Buildingtalk blog: Builders’ merchant sales bounce back in May

Builders’ merchant sales bounce back in May

The latest figures from the May Builders Merchant Building Index (BMBI) report reveal a sharp rise in sales as lockdown restrictions ease and trades return to work.

Year-on-year

Total Builders Merchants value sales to builders and contractors in May were down -39.9% compared with May 2019, reflecting the cautious reopening of merchant branches with many still operating a restricted service. However, the overall trading figures are a significant improvement on April 2020 sales (-76.3%).

All categories sold less, with Tools (-66.1%) and Kitchens & Bathrooms (-62.7%) hit hardest by the pandemic lockdown. Heavy Building Materials, the largest product category, was down -39.0% year-on-year.

The biggest winner in May was Landscaping, with sales of this seasonal category down just -12.5% on May 2019. This is a remarkable recovery from April 2020, when sales were down a massive -74.4% on April 2019.

Month-on-month

With April sales at unprecedented levels, May’s partial recovery resulted in some highly unusual month-on-month growth figures. Total merchant value sales were 171.3% above April 2020, with one less trading day this month. Five categories did better, led by Tools (+308%). Landscaping sold 278.9% more than in April and Kitchens & Bathrooms was up by 210.7%. Heavy Building Materials grew more slowly (+157.6%). Average sales a day in May across all merchants were 185.6% higher than in April.

Other periods

Year to date sales in the first five months of 2020 were 29.2% down on January to May 2019, with one less trading day this year. Workwear & Safetywear (-2.7%) did best, boosted by strong demand for protective equipment. The three weakest categories were Tools (-40.4%), Kitchens & Bathrooms (-33.2%) and Timber & Joinery Products (-31.3%).

Index

May’s BMBI index was 78.7. With the exception of seasonal category Landscaping (152.5), all categories were well down.

Andy Scothern, Managing Director eCommonSense and BMBI’s Expert for Website & Product Data Management Solutions, comments: “The far-reaching effects of the coronavirus pandemic will have lasting impacts on all sectors of the economy, including builders’ merchants and their suppliers. Those not planning for the permanent changes in buyer behaviour will be at a significant disadvantage, or worse.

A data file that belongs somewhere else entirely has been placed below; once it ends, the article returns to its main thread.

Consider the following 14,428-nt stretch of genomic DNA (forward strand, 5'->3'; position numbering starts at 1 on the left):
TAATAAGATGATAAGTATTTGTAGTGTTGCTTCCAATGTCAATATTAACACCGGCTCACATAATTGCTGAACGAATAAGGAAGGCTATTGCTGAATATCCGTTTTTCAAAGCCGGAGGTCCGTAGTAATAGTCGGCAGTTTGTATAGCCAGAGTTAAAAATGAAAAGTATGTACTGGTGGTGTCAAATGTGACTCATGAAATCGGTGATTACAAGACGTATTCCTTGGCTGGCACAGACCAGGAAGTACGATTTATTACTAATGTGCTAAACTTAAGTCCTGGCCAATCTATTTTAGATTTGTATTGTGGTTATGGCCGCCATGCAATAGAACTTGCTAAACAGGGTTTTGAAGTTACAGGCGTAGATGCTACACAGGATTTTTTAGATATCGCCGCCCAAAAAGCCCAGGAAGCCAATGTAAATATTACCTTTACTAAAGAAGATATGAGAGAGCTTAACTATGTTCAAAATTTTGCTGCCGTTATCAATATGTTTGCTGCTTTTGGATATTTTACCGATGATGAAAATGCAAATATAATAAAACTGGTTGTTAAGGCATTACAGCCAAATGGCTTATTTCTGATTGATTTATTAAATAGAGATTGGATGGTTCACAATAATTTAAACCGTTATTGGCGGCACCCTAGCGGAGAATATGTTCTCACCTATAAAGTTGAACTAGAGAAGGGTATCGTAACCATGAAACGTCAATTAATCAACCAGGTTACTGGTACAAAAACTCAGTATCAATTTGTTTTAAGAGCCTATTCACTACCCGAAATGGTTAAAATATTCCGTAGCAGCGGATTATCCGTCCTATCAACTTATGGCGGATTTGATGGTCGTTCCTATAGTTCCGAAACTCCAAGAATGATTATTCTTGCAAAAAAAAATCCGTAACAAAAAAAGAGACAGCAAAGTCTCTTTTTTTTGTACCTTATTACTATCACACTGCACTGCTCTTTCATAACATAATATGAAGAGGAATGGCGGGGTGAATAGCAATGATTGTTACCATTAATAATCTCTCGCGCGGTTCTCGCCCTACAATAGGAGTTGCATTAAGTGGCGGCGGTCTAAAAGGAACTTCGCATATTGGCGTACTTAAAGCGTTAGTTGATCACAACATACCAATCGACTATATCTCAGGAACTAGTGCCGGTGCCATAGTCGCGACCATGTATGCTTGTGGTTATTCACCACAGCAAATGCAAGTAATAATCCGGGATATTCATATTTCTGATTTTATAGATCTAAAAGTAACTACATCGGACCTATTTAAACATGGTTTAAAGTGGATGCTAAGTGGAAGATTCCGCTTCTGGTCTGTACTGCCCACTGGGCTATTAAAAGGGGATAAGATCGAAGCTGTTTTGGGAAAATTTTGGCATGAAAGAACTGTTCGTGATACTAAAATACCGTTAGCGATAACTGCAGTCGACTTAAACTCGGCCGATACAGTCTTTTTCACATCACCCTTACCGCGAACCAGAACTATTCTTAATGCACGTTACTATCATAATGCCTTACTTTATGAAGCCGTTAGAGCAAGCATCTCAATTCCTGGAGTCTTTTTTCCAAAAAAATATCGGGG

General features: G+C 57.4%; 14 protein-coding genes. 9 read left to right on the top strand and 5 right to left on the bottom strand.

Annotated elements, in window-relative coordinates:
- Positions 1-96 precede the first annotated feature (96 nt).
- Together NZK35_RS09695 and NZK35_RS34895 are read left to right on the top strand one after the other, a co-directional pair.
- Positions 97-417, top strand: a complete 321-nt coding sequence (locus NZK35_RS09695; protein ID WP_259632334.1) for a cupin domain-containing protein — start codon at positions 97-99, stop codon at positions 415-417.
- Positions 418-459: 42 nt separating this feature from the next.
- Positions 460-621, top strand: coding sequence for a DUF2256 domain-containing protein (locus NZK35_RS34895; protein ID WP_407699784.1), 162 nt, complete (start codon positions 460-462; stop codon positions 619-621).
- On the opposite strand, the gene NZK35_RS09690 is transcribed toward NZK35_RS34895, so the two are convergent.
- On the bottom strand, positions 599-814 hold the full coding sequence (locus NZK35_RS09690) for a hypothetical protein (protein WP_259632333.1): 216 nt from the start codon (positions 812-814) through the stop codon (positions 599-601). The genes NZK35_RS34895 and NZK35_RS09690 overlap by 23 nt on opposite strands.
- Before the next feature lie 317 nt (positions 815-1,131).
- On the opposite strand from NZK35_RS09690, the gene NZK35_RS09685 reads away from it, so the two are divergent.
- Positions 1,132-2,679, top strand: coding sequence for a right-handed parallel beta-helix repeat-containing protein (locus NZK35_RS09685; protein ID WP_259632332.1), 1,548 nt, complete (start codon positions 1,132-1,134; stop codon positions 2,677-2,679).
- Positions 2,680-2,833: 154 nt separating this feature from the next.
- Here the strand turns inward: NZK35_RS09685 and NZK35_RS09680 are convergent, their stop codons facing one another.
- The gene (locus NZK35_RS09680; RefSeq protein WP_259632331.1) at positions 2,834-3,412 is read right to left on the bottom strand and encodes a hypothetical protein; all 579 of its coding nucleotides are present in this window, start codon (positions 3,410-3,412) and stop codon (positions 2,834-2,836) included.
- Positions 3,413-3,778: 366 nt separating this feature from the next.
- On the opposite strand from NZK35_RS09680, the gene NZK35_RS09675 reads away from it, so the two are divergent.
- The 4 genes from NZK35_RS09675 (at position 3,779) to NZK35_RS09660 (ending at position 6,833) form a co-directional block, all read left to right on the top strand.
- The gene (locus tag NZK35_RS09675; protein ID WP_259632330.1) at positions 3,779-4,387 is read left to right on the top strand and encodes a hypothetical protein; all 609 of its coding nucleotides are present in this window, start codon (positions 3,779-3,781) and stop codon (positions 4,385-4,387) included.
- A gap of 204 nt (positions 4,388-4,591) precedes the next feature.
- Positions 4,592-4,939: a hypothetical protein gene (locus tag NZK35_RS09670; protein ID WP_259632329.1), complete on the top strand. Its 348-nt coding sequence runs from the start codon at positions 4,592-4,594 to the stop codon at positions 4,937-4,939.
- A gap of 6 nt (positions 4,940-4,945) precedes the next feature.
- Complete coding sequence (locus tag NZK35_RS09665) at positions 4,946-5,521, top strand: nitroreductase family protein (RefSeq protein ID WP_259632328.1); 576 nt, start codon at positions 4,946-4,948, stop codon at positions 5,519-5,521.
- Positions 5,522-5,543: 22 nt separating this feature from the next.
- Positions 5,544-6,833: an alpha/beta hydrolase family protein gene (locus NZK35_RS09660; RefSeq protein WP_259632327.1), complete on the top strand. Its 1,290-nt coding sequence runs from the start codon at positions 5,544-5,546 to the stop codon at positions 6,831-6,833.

“The builders’ merchant sector was already undergoing massive structural changes due to the changing demographics of the UK workforce and increasing digitalisation. The coronavirus pandemic is accelerating that transformation, with online trade predicted to increase from around 3% to 20% by the end of 2020.

“Continuing to trade while keeping employees and customers safe has persuaded many builders and DIYers to find other ways to order building products, which are delivered without them needing to go into the stores.

“Merchants with integrated websites that include merchant services and organised product data are experiencing record-breaking online sales. Some have seen their website become the highest revenue generating part of their business overnight. Merchants without a fit for purpose digital platform, are having the opposite experience. Phone lines are unable to cope with high call volumes, while sales are lost as customers find merchants with a better online service.

“Retail is already undergoing profound changes, and Covid-19 is accelerating these trends. Business models will need to adapt quickly. Many retailers and merchants are revisiting their digital strategy and investments to provide customers with a compelling omnichannel experience.”

BMBI Experts speak exclusively for their markets, explaining trends, issues and opportunities.

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Launched in 2015, the award winning monthly Builders Merchant Building Index (BMBI) report is the only reliable measure of repair, maintenance & improvement (RMI) activity in the UK. Filling an important gap, it can be widely used in construction, and by economists, Government, national media, commentators and influencers outside the industry.

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